So rather than normal/realspace propulsion and FTL (as is standard e.g. impulse drive and warp drive in Star Trek), I’ve got  a magic/handwavium realspace reactionless drive propulsion (because there’s no way to realistically move a twenty million ton starship otherwise) using negative matter/mass/energy/unobtanium, plus hyperspace rotation, plus at least two distinct FTL propulsions, one for paraspace and one for aetherspace.

The spikey mace thingie was originally going to be used to generate the huge amounts of energies needed for the reactionless drive field, and based on Ken Burnside’s torchship design in his Attack Vector Tactical space-based wargame, but when I looked at the illustrations again I noticed they were an open grid.  Since I like the medieval feel of this mace thingie, I decided to go the full science fantasy Art Major School of Physics and make it into a propulsion unit for paraspace.

Originally I was going to have paraspace propulsion based UFO disks, a sort of large spinning thing, perhaps attached to the diametric drive ring, or else separate and either at the middle or the end of the ship, but no matter how I drew it, it just didn’t look right.

It seems like UFOs and space opera spaceships are such incompatible tropes that any attempt at synthesis looks ridiculous (well, there’s Star Trek spaceships (saucer on a rocket) and Stargate Atlantis mythology, so maybe it’s not).  This is because UFOs are a paranormal, interdimensional, ultraterrestrial phenomenon, possibly some sort of plasma or magnetic field effect when temporarily materialised in realspace, whereas spaceships are a mythological, symbolic representation of modern day things like giant machinery.  As I’ve elsewhere explained (on Omni), space opera is just the modern form of epic mythology, and vice-versa.  It’s meant to describe this world, only in epic poetic form.  Whereas UFOs simply don’t fit with our concept of reason or how the universe works, and in any attempt to explain them rationally is likely to drive you crazy.  See for example the works of French astronomer and ufologist Jaques Vallee, specifically Passport to Magonia and Messengers of Deception.

In a sense, but having crazy paraspace universes co-existing with realspace, not just metaphysically but physically, so a ship can transit between the two, I’m “cheating”, in that I’m describing the universe how I’d like it to be in a story, as opposed to how it really is (it may well be that interstellar space is simply too vast to be traversed by physical technology, and this is the reason for Fermi’s Question: where are they?

But that is what story telling is, not so much cheating as creating or rather re-interpreting myths.  Other zones of existence then become simply another type of otherworldplace, like other planets, parallel universes, alternate timelines, dreamscapes, and the rest.  What makes science fiction, and especially space opera, so cool is precisely its settings and hence the ease it can be used to tell myths, because all myths and archetypes by their very nature require some sort of numinous, imaginal setting; something that is not of this boring, mundane, quotidian world.  People who love scifi and fantasy, whether reading it or writing or drawing or otherwise creating it, are those who love and need and crave these  other worlds, as an alternative to their everyday stifling boring world.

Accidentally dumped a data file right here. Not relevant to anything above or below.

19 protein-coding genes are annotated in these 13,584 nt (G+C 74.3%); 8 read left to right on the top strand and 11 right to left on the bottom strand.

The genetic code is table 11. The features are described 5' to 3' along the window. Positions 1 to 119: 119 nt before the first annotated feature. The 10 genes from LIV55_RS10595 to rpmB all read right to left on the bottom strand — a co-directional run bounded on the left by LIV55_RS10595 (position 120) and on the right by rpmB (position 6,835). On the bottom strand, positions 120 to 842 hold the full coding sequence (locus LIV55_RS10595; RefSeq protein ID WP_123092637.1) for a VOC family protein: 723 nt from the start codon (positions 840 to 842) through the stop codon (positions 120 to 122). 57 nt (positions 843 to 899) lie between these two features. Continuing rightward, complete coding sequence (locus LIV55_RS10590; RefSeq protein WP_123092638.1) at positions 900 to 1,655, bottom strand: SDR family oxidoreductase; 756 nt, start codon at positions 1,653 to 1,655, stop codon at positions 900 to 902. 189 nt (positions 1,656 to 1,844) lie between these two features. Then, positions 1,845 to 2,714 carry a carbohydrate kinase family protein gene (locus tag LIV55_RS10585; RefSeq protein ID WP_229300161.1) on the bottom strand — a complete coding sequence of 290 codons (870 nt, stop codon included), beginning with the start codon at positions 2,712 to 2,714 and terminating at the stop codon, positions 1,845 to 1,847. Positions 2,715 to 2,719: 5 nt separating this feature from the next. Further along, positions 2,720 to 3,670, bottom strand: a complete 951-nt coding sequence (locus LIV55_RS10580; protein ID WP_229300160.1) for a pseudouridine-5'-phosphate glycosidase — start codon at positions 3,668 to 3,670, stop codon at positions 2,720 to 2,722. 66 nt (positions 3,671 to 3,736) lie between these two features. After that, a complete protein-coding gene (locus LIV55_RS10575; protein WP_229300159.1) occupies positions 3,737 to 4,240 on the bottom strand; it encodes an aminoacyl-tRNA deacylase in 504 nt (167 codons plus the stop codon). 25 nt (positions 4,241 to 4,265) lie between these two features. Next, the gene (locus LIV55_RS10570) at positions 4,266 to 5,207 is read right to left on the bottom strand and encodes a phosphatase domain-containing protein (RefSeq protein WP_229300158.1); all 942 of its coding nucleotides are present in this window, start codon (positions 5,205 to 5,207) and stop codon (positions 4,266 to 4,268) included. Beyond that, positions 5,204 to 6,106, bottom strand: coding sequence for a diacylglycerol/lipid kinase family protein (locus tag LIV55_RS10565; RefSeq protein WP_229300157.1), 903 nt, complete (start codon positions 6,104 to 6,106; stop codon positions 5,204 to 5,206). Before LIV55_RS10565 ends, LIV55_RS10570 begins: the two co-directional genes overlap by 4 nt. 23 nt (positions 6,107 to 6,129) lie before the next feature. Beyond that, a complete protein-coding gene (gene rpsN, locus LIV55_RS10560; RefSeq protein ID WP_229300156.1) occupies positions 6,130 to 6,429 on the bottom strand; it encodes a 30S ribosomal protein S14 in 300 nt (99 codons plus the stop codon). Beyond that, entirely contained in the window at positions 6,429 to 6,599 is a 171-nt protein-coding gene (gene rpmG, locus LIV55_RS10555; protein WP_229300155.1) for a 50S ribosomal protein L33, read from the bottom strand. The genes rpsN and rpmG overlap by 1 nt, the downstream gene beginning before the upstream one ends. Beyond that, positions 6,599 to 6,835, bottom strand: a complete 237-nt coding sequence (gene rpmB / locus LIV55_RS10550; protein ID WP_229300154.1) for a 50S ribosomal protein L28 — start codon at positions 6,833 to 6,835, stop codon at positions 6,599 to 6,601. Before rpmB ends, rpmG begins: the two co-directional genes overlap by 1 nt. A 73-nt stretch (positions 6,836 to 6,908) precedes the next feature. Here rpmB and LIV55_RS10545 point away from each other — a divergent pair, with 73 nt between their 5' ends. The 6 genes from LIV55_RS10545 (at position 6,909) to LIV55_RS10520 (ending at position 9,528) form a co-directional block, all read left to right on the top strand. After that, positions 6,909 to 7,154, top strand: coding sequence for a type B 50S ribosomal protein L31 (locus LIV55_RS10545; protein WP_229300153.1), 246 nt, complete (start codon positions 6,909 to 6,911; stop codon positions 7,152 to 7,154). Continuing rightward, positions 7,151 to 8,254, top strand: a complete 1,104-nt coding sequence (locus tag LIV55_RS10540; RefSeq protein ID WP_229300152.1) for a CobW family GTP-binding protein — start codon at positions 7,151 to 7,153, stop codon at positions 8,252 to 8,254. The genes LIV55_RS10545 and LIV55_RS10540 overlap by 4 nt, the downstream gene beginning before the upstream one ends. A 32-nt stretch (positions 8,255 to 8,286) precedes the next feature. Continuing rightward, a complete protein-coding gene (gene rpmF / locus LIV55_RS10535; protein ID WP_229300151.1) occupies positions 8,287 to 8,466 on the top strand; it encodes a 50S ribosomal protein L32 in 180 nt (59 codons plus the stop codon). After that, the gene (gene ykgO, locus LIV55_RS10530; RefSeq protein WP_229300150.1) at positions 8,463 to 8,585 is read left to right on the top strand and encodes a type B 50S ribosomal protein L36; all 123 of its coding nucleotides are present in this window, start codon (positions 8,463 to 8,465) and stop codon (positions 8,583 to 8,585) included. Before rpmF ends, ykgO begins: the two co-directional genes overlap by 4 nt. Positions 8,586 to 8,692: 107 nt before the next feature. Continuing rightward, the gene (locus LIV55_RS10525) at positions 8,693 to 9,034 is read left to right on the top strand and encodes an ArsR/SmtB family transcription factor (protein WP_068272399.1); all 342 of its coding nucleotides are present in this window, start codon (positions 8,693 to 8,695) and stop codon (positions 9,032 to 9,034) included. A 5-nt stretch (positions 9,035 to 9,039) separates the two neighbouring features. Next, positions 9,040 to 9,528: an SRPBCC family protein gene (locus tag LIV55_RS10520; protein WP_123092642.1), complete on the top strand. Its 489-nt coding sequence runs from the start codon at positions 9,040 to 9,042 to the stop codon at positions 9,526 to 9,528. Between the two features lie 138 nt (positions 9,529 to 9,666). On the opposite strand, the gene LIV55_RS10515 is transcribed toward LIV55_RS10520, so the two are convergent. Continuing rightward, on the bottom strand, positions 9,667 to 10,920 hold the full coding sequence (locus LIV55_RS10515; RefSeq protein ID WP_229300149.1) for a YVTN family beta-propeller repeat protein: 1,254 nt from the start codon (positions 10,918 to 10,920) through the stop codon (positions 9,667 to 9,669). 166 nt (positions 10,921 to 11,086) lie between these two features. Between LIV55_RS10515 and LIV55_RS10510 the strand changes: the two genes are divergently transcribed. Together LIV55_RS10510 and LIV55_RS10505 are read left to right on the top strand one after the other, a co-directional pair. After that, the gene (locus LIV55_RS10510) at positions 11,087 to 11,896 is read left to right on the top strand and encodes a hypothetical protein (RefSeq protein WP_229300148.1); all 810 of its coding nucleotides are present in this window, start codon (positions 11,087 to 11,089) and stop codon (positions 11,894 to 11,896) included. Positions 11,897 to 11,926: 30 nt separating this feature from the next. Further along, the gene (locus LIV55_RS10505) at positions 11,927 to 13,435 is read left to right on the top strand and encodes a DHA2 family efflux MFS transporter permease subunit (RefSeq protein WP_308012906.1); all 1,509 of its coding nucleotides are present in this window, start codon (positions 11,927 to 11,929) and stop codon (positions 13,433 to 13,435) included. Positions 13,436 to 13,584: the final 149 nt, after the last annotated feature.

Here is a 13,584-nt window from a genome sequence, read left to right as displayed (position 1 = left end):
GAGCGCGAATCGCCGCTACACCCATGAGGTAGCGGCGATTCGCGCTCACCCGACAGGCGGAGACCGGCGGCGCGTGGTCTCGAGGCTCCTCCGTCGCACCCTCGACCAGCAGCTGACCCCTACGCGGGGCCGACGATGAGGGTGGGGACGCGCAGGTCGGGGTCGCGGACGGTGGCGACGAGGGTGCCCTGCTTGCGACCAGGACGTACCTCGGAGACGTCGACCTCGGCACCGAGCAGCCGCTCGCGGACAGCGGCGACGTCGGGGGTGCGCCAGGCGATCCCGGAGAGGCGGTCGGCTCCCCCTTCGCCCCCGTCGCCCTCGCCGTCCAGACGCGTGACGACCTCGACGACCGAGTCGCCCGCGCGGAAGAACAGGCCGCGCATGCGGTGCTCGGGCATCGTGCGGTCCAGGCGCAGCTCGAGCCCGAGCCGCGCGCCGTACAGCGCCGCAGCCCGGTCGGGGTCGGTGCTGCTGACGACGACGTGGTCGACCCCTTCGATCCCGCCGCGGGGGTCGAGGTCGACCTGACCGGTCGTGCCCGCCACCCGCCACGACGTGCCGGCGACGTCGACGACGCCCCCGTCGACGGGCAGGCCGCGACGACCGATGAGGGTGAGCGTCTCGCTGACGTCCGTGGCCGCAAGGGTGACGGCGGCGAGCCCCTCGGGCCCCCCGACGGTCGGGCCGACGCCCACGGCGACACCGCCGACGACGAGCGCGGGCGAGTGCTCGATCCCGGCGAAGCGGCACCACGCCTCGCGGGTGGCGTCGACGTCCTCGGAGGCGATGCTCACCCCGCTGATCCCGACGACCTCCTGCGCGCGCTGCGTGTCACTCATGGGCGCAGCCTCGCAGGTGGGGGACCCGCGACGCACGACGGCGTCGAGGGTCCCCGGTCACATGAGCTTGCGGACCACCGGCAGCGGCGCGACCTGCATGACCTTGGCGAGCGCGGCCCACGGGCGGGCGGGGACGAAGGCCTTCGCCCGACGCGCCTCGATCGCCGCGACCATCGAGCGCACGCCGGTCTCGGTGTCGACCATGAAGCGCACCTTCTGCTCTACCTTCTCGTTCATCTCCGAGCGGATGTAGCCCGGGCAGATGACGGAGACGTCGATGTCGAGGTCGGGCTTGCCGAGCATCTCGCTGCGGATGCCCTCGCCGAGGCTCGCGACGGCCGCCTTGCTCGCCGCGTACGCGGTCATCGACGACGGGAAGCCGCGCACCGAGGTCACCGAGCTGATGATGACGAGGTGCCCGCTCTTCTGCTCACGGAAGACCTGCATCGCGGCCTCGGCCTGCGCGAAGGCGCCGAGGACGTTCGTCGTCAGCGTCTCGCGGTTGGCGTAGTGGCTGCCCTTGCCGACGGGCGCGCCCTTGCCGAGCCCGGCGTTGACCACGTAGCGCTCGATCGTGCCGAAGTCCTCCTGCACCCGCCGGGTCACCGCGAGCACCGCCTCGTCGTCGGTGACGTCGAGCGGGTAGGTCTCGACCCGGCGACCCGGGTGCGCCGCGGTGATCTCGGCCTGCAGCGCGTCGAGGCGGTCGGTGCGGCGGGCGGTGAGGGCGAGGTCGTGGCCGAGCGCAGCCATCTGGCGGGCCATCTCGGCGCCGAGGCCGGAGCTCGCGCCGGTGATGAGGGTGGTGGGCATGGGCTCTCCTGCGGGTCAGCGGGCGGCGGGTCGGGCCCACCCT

Which brings us back to the above design.  Here I’m incorporating ideas and deckplans I drew up 18 months ago.  Since this version of the Alcione is much larger than the original, there’s heaps more space, so the deckplans will only include a small part of the ship.

Originally the Alcione was going to be unarmed, to get away from the repetitive cliches of a lot of military scifi , but I felt she needed some sort  of weapons, though I’m thinking of toning it down a bit  Make the battle module smaller, or simply a part of another module.  That’s why this is called a work in progress.

 

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Freehauler Alcione, rough diagnostic sketch

Freehauler Alcione, rough diagnostic sketch.
Freehauler Alcione, rough diagnostic sketch. Concept and illustration by M Alan Kazlev (c) 2015

Here’s a revised sketch of the eponymous space freighter Alcione. Overall length about 1300 meters, dry mass about 400,000 tonnes. From left to right, meteor shield, lasers, forward reactor and radiators, forward manoeuvering rockets, forward hyperjump node and paraspace units, small freight containers, habitation rings with radiators, shuttle hanger and shuttle fuel depot, large freight containers (15 & 20 meters each), hyperspace, paraspace, negmatter drives (multiple FTL modes), short range fusion thrusters, reactors, and reaction mass, rear manoeuvering rockets, main reactors, large tanks for fusionable material, main radiators, blast shield, handwavium-enhanced variable thrust orion/daedalus type drive